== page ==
Using Surface Charge Density in Circuit Diagrams
The developing visualization of surface charge prepares students to apply the model to electric circuits. A series of pictorial diagrams helps with this contextualization. The first diagram of a simple ideal circuit shows the wires at the same potential as the battery terminals, as described above. The potential difference across the load is the same as the battery.

Diagram 1

A significant question is where the 0.0 V value would lie in this charge depiction? It is exactly midpoint on the (uniform) nichrome resistor of the ‘old-school’ incandescent bulb. This resistor is drawn with a uniformly changing gradient from -3.0 V to +3.0 V, end to end, as shown in the illustration below:

Diagram 2

Scaffolding from a simple circuit to series and parallel circuits is achieved by pictorial representations. A two-load series circuit continues the ideal wire scenario and adds a conducting wire between identical loads, as seen below.

Diagram 3

Charge distribution across the loads is gradient-driven but along the (ideal) connecting wire it is uniform. If the load resistances are identical, the conducting wire between the loads will be midway in surface charge density, 0.0 V. This conforms to Kirchhoff’s laws regarding the sum of potential differences across the loads equaling the potential difference across the battery. The classic mathematical approach is now solidly anchored by conceptualizing surface charge distribution.

If the loads had unequal resistance, the charge distribution would adjust. If, for example the region between loads obtained a voltage of -1.0 V, it would correspond to potential differences of 4.0 V and 2.0 V, resulting from resistances of 4.0 Ω and 2.0 Ω, as in the diagram below.

Diagram 4

Easy Parallel Circuit Analysis
Parallel circuits are also simple to interpret, whereas traditional mathematical treatments can cause confusion. Understanding charge distribution allows for mathematical treatment of the paradigm together with robust visualization. Recent brain research reveals, “When we work on mathematics, in particular, brain activity is spread out across a widely-distributed network, which include two visual pathways… mathematical thinking is grounded in visual processing10.”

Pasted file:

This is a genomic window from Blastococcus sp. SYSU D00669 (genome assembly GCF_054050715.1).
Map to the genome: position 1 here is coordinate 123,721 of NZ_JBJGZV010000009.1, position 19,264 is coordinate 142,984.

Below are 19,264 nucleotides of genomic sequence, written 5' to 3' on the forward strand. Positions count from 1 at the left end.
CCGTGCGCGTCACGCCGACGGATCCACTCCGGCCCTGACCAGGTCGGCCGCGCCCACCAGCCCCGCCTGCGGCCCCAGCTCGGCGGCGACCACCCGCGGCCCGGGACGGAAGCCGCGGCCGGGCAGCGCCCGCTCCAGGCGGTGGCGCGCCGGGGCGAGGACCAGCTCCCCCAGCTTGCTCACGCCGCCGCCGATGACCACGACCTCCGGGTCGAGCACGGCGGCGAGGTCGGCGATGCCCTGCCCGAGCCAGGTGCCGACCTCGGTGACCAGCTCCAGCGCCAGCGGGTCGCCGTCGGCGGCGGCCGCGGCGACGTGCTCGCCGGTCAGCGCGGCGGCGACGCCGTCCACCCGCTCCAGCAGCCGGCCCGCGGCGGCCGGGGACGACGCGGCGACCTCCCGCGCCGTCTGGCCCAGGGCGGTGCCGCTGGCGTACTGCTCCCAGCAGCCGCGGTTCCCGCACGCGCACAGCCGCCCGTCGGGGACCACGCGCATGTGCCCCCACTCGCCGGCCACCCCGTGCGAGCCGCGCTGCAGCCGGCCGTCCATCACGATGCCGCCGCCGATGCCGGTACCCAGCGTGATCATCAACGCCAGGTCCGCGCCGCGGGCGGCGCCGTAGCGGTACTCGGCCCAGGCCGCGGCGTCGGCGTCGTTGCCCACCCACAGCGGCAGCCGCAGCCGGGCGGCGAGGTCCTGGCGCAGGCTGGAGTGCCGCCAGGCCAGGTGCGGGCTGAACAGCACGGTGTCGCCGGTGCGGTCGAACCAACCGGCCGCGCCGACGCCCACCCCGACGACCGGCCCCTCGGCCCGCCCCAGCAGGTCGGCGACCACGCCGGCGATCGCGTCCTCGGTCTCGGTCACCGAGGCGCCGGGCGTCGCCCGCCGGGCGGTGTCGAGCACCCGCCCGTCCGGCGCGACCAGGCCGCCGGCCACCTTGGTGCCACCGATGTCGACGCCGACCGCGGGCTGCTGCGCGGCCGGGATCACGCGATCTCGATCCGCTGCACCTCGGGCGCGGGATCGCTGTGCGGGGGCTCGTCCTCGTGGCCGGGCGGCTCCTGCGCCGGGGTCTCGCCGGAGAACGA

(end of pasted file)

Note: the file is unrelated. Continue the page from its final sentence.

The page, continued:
Diagram 5 shows three identical resistors in parallel. Charge distribution along the wires is the same as the connected battery terminals, leading to a potential difference of 6.0 V across each load. This indicates an equal current through each resistor and the total current as the sum. If the resistance of each load was R = 3.0 Ω, the current through each would be I = 2.0 A, with a total current, IT = 6.0 A. Ohm’s law stipulates the total resistance of the circuit as the ratio of voltage/current: RT = 6.0 V/6.0 A = 1.0 Ω. This, of course, is the same result as Ohm’s equation for equivalent resistance.

Diagram 5

Unequal resistors are equally simple to analyze, beginning with identical potential differences across each load as above. Clearly the current in each loop will vary, inversely to the resistance. The result for total resistance of the circuit RT yields the inverse law for equivalent resistance with multiple resistors in parallel. Being able to visualize the charge distribution augments the mathematical formalism.
Scaling up to combination circuits will likely require application of Kirchhoff’s and Ohm’s laws to establish potential differences before a surface charge distribution diagram could be completed. It would be advisable to have students sketch a surface charge diagram to recognize the combination context is still understandable pictorially. However, the mathematical base provides necessary values for potential difference when a circuit is complex. This helps affirm the value of mathematical formalism with increasingly complex phenomena.

Approaching Equity through Understanding